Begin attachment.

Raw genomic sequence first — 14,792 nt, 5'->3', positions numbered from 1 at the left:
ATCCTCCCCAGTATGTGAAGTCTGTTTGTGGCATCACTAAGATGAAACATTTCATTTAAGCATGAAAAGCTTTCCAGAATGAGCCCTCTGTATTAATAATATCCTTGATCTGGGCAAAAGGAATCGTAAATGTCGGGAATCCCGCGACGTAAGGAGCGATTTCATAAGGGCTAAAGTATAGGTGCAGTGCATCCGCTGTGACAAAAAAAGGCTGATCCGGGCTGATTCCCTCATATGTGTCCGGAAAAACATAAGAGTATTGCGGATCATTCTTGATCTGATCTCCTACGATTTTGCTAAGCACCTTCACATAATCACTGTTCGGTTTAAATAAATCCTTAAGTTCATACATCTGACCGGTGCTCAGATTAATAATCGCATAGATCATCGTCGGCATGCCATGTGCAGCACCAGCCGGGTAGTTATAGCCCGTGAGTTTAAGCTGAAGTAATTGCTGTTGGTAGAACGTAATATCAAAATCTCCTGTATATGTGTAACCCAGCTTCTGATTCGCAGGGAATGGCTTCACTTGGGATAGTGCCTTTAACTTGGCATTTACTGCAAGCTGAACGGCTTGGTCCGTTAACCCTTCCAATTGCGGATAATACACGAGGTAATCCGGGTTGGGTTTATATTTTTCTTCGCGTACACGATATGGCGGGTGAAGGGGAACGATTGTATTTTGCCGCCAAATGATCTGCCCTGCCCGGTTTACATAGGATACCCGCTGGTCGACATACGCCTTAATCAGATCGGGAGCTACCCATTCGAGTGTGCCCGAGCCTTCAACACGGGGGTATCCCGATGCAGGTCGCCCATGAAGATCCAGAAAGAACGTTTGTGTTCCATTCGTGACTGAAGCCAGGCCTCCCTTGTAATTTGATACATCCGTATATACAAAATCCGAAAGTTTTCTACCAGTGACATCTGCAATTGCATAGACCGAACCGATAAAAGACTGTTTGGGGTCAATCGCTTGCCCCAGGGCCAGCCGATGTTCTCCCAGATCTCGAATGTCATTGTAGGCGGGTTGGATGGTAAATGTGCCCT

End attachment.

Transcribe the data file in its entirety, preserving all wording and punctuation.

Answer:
Raw genomic sequence first — 14,792 nt, 5'->3', positions numbered from 1 at the left:
ATCCTCCCCAGTATGTGAAGTCTGTTTGTGGCATCACTAAGATGAAACATTTCATTTAAGCATGAAAAGCTTTCCAGAATGAGCCCTCTGTATTAATAATATCCTTGATCTGGGCAAAAGGAATCGTAAATGTCGGGAATCCCGCGACGTAAGGAGCGATTTCATAAGGGCTAAAGTATAGGTGCAGTGCATCCGCTGTGACAAAAAAAGGCTGATCCGGGCTGATTCCCTCATATGTGTCCGGAAAAACATAAGAGTATTGCGGATCATTCTTGATCTGATCTCCTACGATTTTGCTAAGCACCTTCACATAATCACTGTTCGGTTTAAATAAATCCTTAAGTTCATACATCTGACCGGTGCTCAGATTAATAATCGCATAGATCATCGTCGGCATGCCATGTGCAGCACCAGCCGGGTAGTTATAGCCCGTGAGTTTAAGCTGAAGTAATTGCTGTTGGTAGAACGTAATATCAAAATCTCCTGTATATGTGTAACCCAGCTTCTGATTCGCAGGGAATGGCTTCACTTGGGATAGTGCCTTTAACTTGGCATTTACTGCAAGCTGAACGGCTTGGTCCGTTAACCCTTCCAATTGCGGATAATACACGAGGTAATCCGGGTTGGGTTTATATTTTTCTTCGCGTACACGATATGGCGGGTGAAGGGGAACGATTGTATTTTGCCGCCAAATGATCTGCCCTGCCCGGTTTACATAGGATACCCGCTGGTCGACATACGCCTTAATCAGATCGGGAGCTACCCATTCGAGTGTGCCCGAGCCTTCAACACGGGGGTATCCCGATGCAGGTCGCCCATGAAGATCCAGAAAGAACGTTTGTGTTCCATTCGTGACTGAAGCCAGGCCTCCCTTGTAATTTGATACATCCGTATATACAAAATCCGAAAGTTTTCTACCAGTGACATCTGCAATTGCATAGACCGAACCGATAAAAGACTGTTTGGGGTCAATCGCTTGCCCCAGGGCCAGCCGATGTTCTCCCAGATCTCGAATGTCATTGTAGGCGGGTTGGATGGTAAATGTGCCCT